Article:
When I was a child in Sydney, I eagerly opened the cereal boxes looking for small colored pictures to paste into a stapled book the cereal company provided.
My favorites were the spectacular fish and corals of the Great Barrier Reef. When I eventually visited the reef in my 50s, I saw bleached coral, no color and few fish. That was 30 years ago. It’s worse now.
Back then I had no sense that the sea could change. Today we know that the oceans cannot continue absorbing heat and chemicals or survive overfishing. The growing global environmental calamity was largely created by me and the other billion or so middle-class consumers — and our ranks are swelling.
In the 1960s and ’70s, I cheered as evolving public attitudes and the new U.S. Environmental Protection Agency forced American manufacturers to cut pollution. Predictably, they responded by exporting polluting industries. So 20 years later I blamed China, then corporations. Now I recognize that pollution comes from my consumption.
My parents had an expression for that, “like the pot calling the kettle black.” Today I understand that our culture of blaming, of deflecting attention, is as much a part of the problem as the physical pollution itself.
Since 1770 when James Watt designed the steam engine that kicked off the Industrial Revolution, lifespans doubled and global population jumped tenfold. We enjoy automobiles, antibiotics, computers, vacations and retirement. I live a longer, richer, healthier and safer life than any pre-industrial potentate.
Unfortunately, we didn’t pay enough attention to how we achieved these vast benefits. Ignoring impacts was easy for the first 200 years of accelerating industrial growth. We assumed an almost unlimited capacity of the oceans and air to handle industry’s emissions and other modern society wastes. Our planet now says, “Slow down. Keep dumping and you’ll kill your golden goose.” It’s time for us to pay attention. But how?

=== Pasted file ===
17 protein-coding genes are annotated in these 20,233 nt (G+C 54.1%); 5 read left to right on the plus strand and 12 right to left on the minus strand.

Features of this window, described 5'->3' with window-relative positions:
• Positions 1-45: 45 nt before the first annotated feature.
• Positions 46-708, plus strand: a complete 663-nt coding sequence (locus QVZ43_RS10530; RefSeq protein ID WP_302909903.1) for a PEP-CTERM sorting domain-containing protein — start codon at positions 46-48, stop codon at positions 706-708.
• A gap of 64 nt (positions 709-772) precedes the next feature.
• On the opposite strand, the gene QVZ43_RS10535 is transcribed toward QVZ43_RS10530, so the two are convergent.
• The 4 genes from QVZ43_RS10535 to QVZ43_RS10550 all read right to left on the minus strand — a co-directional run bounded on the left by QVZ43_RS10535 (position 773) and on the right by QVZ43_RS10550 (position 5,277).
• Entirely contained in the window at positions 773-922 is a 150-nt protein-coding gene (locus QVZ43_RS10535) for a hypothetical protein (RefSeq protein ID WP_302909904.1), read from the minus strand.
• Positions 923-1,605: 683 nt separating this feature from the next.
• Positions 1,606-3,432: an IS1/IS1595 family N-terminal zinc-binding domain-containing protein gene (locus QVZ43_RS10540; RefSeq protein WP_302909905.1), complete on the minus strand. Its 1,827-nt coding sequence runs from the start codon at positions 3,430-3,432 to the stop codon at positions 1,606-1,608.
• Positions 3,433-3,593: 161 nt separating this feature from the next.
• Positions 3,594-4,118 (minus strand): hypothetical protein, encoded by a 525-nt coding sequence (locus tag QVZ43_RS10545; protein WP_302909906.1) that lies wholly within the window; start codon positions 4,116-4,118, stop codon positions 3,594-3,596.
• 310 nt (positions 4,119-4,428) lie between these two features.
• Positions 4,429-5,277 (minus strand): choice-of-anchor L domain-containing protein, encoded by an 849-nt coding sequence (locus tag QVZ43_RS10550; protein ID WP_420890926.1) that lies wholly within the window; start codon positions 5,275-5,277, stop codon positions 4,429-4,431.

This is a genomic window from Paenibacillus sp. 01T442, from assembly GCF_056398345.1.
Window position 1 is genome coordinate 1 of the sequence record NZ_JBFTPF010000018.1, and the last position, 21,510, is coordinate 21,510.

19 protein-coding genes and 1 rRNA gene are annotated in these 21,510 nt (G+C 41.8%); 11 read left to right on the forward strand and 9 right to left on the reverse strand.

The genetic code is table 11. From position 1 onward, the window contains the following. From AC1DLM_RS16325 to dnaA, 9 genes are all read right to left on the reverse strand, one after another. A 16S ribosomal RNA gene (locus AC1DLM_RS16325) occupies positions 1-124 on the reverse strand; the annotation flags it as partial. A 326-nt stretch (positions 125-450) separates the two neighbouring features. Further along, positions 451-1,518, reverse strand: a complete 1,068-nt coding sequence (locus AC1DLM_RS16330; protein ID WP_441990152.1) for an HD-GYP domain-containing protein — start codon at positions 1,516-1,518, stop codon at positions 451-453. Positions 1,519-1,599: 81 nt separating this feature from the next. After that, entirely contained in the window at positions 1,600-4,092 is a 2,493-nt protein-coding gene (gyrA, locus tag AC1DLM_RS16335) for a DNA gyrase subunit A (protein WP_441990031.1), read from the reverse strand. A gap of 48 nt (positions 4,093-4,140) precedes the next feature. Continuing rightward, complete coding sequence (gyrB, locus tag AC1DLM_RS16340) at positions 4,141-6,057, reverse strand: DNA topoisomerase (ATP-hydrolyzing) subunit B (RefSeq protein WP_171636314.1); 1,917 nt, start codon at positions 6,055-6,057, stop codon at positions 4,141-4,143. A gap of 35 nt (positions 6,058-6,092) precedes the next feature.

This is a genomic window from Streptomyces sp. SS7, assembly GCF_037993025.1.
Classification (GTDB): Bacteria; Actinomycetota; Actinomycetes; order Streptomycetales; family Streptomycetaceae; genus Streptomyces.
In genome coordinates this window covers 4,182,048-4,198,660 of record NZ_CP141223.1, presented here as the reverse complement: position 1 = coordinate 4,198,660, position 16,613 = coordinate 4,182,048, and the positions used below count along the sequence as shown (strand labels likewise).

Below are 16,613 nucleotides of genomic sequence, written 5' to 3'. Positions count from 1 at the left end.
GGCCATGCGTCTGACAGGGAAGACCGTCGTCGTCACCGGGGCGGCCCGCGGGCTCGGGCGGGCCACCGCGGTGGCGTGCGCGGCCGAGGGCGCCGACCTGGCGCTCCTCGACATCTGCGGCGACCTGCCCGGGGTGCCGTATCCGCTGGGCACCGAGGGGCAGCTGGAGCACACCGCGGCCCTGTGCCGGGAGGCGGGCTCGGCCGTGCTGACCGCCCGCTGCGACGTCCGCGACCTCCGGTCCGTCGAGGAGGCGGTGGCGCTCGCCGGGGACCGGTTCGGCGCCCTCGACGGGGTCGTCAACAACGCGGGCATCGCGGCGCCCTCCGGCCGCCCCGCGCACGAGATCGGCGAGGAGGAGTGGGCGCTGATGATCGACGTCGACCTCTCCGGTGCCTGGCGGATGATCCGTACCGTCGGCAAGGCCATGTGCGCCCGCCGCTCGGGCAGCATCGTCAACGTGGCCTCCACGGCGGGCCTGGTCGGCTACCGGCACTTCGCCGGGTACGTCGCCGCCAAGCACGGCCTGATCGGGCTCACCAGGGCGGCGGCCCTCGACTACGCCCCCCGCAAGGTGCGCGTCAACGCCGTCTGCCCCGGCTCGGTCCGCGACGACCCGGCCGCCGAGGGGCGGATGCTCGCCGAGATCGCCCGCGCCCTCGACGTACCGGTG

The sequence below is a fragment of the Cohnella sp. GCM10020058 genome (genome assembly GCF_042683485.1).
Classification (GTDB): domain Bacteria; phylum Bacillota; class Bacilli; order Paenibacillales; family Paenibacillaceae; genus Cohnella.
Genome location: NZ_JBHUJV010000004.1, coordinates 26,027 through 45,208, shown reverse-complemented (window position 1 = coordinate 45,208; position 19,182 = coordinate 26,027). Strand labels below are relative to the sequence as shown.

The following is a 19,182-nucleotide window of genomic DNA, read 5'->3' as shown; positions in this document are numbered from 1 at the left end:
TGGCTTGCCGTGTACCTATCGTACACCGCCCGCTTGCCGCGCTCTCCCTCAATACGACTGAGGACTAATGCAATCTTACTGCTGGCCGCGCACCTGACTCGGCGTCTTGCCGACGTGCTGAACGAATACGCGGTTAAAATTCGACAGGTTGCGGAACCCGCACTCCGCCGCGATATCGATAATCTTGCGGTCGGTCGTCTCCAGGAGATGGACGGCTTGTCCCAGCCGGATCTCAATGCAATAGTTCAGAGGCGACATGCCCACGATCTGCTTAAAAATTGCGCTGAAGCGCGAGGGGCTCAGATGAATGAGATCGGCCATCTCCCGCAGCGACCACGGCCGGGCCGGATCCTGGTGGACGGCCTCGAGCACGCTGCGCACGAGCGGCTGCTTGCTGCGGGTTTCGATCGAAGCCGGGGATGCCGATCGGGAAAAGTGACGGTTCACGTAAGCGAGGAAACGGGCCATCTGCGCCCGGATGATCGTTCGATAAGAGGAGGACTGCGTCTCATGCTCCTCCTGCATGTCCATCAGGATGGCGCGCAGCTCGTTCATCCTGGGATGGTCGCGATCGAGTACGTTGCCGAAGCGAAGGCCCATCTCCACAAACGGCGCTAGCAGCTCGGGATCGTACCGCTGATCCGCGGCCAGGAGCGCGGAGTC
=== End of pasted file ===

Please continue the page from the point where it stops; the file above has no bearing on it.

The answer is complicated because culture comes as whole cloth. You can’t just pull one thread (like pollution) without disrupting civilization’s fabric.
Attempts to limit carbon dioxide emissions instantly trigger reactions from all the players who benefit financially and politically from keeping things just the way they are. For manufacturers, dumping industrial waste is pure profit. When nature could no longer absorb the dumping, the cleanup costs were borne by society, by you and me.
Industry doesn’t suffer financially from forest fires, violent storms or species depletion. Quite the contrary. Social calamities are opportunities for suppliers to provide new, profitable goods and services.
But if we stay on this path, we’ll eventually go over a cliff, and we don’t know how close we are to that edge. On the face of it, the solution is obvious; change industrial processes so they are less environmentally damaging. That’s easy to say but terribly hard to do. Our culture is deeply committed to the practices that brought us climate change. How much are we really prepared to spend to modify industrial processes to reduce dumping? To make it personal, how much more am I prepared to spend for almost everything I consume, to pay the true cost for a healthier, less dangerous planet?
I’m not personally suffering, and I’ll be dead before the sea level enters my living room not far from Corte Madera Creek in Larkspur. Am I prepared to drive less or fly less, to not see my children and grandchildren so often? No, I’m not — unless everyone else is. How likely is that?
We have widely dispersed families because it is simple and cheap to visit each other. Modifying transportation (or any area) touches everything else. Reducing consumption, accepting higher prices, or moving to planet-friendly manufacturing is infinitely complex. We are only where we are because everything is the way it is. That’s our climate change dilemma.
Changing our planet-exploiting culture seems impossible, yet if we don’t, we’ll go over that cliff. Will it take a planetwide disaster, one that devastates us all, to get our attention? I look in the mirror, see the cause, and hope for a collective solution.
Barry Phegan, of Larkspur, is the author of “Developing Your Company Culture, and Conflict, Meetings, and Difficult People.”